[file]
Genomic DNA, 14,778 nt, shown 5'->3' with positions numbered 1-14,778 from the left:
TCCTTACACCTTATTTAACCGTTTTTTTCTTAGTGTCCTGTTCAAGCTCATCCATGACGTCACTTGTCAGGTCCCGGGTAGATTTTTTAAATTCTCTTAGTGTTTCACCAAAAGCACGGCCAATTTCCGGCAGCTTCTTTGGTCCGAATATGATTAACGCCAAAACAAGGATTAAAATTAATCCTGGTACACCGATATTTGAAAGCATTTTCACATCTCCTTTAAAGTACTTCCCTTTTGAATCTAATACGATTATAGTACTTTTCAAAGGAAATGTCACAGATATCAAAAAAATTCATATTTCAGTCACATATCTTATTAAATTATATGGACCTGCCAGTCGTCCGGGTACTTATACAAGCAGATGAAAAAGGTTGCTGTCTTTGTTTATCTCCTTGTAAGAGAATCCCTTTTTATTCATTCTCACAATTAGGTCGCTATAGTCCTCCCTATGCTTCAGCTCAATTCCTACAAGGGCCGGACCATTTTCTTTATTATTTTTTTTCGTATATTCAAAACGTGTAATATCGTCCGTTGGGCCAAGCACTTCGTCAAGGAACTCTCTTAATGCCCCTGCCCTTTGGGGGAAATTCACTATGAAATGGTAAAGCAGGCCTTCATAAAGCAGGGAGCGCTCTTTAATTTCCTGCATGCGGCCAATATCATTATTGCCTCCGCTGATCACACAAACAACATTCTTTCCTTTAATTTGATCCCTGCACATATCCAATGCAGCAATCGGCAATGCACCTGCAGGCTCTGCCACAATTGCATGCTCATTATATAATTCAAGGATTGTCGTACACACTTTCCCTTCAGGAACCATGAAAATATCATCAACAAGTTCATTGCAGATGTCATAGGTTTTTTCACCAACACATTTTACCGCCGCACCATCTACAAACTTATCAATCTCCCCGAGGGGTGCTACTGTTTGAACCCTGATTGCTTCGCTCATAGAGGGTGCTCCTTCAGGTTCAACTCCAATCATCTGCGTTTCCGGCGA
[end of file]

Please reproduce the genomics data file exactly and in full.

Genomic DNA, 14,778 nt, shown 5'->3' with positions numbered 1-14,778 from the left:
TCCTTACACCTTATTTAACCGTTTTTTTCTTAGTGTCCTGTTCAAGCTCATCCATGACGTCACTTGTCAGGTCCCGGGTAGATTTTTTAAATTCTCTTAGTGTTTCACCAAAAGCACGGCCAATTTCCGGCAGCTTCTTTGGTCCGAATATGATTAACGCCAAAACAAGGATTAAAATTAATCCTGGTACACCGATATTTGAAAGCATTTTCACATCTCCTTTAAAGTACTTCCCTTTTGAATCTAATACGATTATAGTACTTTTCAAAGGAAATGTCACAGATATCAAAAAAATTCATATTTCAGTCACATATCTTATTAAATTATATGGACCTGCCAGTCGTCCGGGTACTTATACAAGCAGATGAAAAAGGTTGCTGTCTTTGTTTATCTCCTTGTAAGAGAATCCCTTTTTATTCATTCTCACAATTAGGTCGCTATAGTCCTCCCTATGCTTCAGCTCAATTCCTACAAGGGCCGGACCATTTTCTTTATTATTTTTTTTCGTATATTCAAAACGTGTAATATCGTCCGTTGGGCCAAGCACTTCGTCAAGGAACTCTCTTAATGCCCCTGCCCTTTGGGGGAAATTCACTATGAAATGGTAAAGCAGGCCTTCATAAAGCAGGGAGCGCTCTTTAATTTCCTGCATGCGGCCAATATCATTATTGCCTCCGCTGATCACACAAACAACATTCTTTCCTTTAATTTGATCCCTGCACATATCCAATGCAGCAATCGGCAATGCACCTGCAGGCTCTGCCACAATTGCATGCTCATTATATAATTCAAGGATTGTCGTACACACTTTCCCTTCAGGAACCATGAAAATATCATCAACAAGTTCATTGCAGATGTCATAGGTTTTTTCACCAACACATTTTACCGCCGCACCATCTACAAACTTATCAATCTCCCCGAGGGGTGCTACTGTTTGAACCCTGATTGCTTCGCTCATAGAGGGTGCTCCTTCAGGTTCAACTCCAATCATCTGCGTTTCCGGCGA